The home visiting program also showed me that there was a whole world out there. My first home visitor, Ms. Cindy, took me and other kids in the program on trips. We really enjoyed ourselves. I’d never been to a theater or a multiplex, and when she took us, I was like, Wow. She took us to the boardwalk, to see the Manhattan skyline, Governor’s Island…. It was amazing.
Teen Time was another way I got to meet people the same age, interact with them, and have fun without being judged.
But one of the most important things The Child Center helped me learn was how to be a good mom to my son. I had my baby boy five days before my 15th birthday. He was born at 34 weeks and had a lot of medical issues. Eventually, it turned out he was having developmental delays, and in 2014, he was diagnosed with autism. I was heartbroken. I thought it was my fault and wanted to give up; I felt like I’d already failed as a parent. But my mental health worker, Ms. Brenda, explained that sometimes these things happen, and I was going to have to be mature enough and strong enough to deal with it for my son’s sake. She showed me how to research, fill out paperwork, and ask questions. I wasn’t the type of person to ask questions; I was the kind of person who wanted to pretend nothing was wrong. But Ms. Brenda helped me deal with my son’s diagnosis, and now I know how to advocate for him.
Even with all this going on, it was still important to me that I finish high school, and Ms. Brenda helped me transfer to a high school that had child care. It wasn’t easy being a mom, working, and going to high school, especially with all my son’s doctor appointments and his being sick a lot. But I did it: I graduated high school, and today I’m a student at Queensborough Community College.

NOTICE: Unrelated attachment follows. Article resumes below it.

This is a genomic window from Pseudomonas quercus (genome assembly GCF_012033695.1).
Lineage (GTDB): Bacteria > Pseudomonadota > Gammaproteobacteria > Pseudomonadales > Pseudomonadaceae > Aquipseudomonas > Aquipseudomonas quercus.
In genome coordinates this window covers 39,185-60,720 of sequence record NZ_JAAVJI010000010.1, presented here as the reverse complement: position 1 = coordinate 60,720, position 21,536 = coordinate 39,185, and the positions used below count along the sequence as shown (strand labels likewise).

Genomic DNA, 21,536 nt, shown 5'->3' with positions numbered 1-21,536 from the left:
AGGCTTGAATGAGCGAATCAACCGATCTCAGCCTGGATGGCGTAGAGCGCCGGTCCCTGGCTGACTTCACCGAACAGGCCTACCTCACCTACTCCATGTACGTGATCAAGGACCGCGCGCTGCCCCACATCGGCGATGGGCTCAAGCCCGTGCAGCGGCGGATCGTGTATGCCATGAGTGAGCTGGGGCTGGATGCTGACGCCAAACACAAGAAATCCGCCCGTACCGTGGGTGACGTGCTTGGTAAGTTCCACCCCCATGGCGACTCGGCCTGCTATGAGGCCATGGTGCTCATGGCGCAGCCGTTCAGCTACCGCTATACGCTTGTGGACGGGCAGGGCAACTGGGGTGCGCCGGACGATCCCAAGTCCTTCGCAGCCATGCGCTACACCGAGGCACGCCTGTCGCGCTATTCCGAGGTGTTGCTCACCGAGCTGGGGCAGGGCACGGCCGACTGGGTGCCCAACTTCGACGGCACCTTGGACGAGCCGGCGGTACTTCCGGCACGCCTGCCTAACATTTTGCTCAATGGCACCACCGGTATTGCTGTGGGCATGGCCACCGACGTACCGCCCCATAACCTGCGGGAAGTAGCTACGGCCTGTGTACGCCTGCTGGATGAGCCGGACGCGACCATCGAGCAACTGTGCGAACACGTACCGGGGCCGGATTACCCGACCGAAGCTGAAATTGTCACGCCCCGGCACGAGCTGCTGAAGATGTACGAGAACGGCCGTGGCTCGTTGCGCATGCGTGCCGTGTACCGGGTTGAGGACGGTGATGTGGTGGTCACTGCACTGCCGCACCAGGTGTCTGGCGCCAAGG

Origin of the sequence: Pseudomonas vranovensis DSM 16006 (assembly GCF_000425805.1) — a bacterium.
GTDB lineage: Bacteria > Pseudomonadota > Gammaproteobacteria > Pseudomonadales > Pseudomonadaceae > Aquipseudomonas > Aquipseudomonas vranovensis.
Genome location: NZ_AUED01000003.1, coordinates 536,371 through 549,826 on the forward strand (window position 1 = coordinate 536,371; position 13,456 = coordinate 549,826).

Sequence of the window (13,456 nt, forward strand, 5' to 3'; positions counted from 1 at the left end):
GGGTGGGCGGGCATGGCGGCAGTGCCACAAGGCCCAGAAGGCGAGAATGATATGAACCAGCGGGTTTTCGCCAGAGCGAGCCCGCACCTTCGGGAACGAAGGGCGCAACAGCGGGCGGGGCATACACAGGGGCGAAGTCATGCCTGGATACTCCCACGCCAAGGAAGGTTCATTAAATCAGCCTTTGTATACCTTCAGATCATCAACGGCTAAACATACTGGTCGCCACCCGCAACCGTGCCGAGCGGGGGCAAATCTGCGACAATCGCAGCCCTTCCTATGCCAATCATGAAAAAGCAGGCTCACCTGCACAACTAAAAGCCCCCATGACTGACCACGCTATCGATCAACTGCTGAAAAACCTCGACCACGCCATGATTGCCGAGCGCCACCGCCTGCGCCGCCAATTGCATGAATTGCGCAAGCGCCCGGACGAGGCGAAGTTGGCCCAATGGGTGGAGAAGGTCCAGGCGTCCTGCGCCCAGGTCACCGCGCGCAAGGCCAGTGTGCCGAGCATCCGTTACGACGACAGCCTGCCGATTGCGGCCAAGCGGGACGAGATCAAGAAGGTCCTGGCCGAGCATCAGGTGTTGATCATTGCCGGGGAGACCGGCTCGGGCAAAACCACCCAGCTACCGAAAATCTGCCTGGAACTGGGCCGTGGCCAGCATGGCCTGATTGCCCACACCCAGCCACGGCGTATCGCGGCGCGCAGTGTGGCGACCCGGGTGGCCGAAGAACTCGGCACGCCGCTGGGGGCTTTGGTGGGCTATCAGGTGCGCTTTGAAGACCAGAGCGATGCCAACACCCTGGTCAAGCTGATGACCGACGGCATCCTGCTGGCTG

I don’t know what the future holds, but I feel like it’s going to be big. I want to become an ultrasound technician, and I’m working toward my associate’s degree and training. I’m on track to graduate next year.
There were times I was going to give up on college, but Ms. Brenda pointed out to me, “Look how strong you are. Look what you’ve been through already — you were tough enough to get through that.” That’s stayed with me. I know I am that strong.
I like that I’m a good role model for my niece and nephews and my little brother. I can set an example for them and tell them to stand up for themselves. With my brother, I’m able to help him communicate with my parents, the way I learned how through the home visiting program. I had so much anger toward my parents; Ms. Brenda helped me see that I couldn’t change them, but I could learn to communicate with them, and ignore certain things when I needed to.
My son is five now. It’s tough to arrange everything, but I try to be consistent, stay involved in his therapy and education and go to all the parent-teacher conferences. I’m not afraid to ask questions.
Sometimes I get sad and wonder, “Why is my son like this?” This isn’t the way I wanted him to be. But then I remember to go forward. It may not be the way I wanted it to be, but I have so many more years to love my son. There were times I wanted to give up, but I’d think of my son, and I persevered for him. Someday I want to tell him that I achieved everything for him, and I want to give him a diploma one day. I see big things for him, too.